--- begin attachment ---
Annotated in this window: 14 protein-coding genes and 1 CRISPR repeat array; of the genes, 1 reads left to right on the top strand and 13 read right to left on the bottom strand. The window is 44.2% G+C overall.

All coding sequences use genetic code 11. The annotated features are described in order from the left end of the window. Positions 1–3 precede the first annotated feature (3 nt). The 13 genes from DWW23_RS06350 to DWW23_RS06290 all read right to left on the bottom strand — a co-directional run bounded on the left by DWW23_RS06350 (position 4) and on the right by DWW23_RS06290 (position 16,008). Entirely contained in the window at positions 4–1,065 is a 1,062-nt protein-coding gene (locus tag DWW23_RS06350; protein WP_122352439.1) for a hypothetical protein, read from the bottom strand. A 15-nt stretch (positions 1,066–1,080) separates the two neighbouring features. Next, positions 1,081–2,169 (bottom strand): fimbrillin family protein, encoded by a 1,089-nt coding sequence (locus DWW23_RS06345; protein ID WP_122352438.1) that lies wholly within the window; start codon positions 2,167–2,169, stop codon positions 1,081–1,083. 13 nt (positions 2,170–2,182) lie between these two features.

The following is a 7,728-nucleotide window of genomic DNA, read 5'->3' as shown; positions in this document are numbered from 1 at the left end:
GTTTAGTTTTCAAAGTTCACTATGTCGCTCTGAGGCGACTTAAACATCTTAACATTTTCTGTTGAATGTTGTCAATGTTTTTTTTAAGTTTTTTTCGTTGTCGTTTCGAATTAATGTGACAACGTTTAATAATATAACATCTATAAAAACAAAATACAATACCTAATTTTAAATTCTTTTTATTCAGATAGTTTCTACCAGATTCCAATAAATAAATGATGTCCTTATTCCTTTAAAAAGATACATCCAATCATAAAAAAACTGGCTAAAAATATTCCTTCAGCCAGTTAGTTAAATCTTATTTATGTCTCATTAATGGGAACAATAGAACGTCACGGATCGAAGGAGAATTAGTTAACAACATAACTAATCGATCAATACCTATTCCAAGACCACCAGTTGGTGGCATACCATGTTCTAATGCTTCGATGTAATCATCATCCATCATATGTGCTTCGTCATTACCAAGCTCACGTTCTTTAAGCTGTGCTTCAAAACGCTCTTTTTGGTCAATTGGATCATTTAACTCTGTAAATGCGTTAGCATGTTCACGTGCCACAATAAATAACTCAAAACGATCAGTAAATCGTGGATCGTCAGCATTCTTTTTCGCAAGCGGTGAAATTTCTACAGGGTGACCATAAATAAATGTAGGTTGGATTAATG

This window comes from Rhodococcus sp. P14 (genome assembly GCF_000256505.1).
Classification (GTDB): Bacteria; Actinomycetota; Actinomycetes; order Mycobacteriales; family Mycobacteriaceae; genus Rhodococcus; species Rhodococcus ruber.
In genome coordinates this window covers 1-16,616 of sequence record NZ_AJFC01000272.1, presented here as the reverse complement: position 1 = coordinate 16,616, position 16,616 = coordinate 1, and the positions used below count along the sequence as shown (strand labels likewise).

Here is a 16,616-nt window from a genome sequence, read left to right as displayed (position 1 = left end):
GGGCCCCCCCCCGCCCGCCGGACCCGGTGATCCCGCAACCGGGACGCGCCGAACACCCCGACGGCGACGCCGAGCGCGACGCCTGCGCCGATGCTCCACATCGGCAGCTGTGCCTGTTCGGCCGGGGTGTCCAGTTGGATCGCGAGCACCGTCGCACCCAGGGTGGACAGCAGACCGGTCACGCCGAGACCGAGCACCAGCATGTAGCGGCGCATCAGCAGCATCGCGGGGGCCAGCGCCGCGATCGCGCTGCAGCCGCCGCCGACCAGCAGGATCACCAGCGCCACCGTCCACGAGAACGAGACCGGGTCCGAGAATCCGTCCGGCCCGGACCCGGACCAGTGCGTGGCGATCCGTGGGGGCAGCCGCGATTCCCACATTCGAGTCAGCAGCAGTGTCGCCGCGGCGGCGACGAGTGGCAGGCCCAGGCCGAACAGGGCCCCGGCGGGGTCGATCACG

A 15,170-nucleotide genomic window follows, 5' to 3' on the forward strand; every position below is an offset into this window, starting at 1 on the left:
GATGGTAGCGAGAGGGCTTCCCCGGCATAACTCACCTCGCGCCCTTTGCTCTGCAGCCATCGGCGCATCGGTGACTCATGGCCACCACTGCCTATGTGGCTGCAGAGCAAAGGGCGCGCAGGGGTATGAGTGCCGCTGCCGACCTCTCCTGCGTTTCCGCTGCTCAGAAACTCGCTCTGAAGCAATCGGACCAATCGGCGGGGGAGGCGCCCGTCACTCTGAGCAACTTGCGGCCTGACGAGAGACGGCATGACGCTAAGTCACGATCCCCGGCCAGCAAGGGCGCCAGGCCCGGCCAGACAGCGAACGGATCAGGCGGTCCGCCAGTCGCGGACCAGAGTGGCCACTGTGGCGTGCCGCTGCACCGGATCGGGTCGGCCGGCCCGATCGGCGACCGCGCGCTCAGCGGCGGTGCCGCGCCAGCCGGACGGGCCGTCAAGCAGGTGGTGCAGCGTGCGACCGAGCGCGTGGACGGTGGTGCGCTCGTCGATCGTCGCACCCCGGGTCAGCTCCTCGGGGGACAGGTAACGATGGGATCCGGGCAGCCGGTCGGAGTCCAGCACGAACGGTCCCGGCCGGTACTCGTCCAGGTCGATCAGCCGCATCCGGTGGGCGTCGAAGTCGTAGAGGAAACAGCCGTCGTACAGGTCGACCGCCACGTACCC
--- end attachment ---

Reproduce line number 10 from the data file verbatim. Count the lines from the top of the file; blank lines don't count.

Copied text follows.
A 15,170-nucleotide genomic window follows, 5' to 3' on the forward strand; every position below is an offset into this window, starting at 1 on the left: